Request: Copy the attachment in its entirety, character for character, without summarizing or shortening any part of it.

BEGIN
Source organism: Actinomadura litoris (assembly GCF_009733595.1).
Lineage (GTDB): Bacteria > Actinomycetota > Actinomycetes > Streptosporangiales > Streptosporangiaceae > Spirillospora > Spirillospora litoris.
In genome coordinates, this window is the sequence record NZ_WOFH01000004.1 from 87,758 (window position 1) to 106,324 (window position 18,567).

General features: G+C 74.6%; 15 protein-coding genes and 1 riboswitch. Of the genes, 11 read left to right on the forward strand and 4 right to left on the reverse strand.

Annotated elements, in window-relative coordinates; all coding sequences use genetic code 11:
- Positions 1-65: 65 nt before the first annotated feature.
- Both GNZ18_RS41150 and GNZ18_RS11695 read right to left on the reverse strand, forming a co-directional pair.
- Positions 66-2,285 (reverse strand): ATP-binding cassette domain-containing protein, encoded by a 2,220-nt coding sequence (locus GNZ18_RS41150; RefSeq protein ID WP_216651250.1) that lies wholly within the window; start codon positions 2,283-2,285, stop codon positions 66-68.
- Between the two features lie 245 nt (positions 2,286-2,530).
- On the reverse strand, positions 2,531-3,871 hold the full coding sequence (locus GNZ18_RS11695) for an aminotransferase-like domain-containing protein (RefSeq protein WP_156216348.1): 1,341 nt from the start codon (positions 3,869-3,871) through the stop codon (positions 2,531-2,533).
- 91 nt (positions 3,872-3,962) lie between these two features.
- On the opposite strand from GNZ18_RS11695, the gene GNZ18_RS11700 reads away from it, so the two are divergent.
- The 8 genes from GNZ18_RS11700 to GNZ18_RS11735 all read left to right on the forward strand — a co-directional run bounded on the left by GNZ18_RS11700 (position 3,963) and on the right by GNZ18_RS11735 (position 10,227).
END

Source organism: Actinomadura litoris (assembly GCF_009733595.1).
Lineage (GTDB): Bacteria > Actinomycetota > Actinomycetes > Streptosporangiales > Streptosporangiaceae > Spirillospora > Spirillospora litoris.
In genome coordinates, this window is the sequence record NZ_WOFH01000004.1 from 87,758 (window position 1) to 106,324 (window position 18,567).

General features: G+C 74.6%; 15 protein-coding genes and 1 riboswitch. Of the genes, 11 read left to right on the forward strand and 4 right to left on the reverse strand.

Annotated elements, in window-relative coordinates; all coding sequences use genetic code 11:
- Positions 1-65: 65 nt before the first annotated feature.
- Both GNZ18_RS41150 and GNZ18_RS11695 read right to left on the reverse strand, forming a co-directional pair.
- Positions 66-2,285 (reverse strand): ATP-binding cassette domain-containing protein, encoded by a 2,220-nt coding sequence (locus GNZ18_RS41150; RefSeq protein ID WP_216651250.1) that lies wholly within the window; start codon positions 2,283-2,285, stop codon positions 66-68.
- Between the two features lie 245 nt (positions 2,286-2,530).
- On the reverse strand, positions 2,531-3,871 hold the full coding sequence (locus GNZ18_RS11695) for an aminotransferase-like domain-containing protein (RefSeq protein WP_156216348.1): 1,341 nt from the start codon (positions 3,869-3,871) through the stop codon (positions 2,531-2,533).
- 91 nt (positions 3,872-3,962) lie between these two features.
- On the opposite strand from GNZ18_RS11695, the gene GNZ18_RS11700 reads away from it, so the two are divergent.
- The 8 genes from GNZ18_RS11700 to GNZ18_RS11735 all read left to right on the forward strand — a co-directional run bounded on the left by GNZ18_RS11700 (position 3,963) and on the right by GNZ18_RS11735 (position 10,227).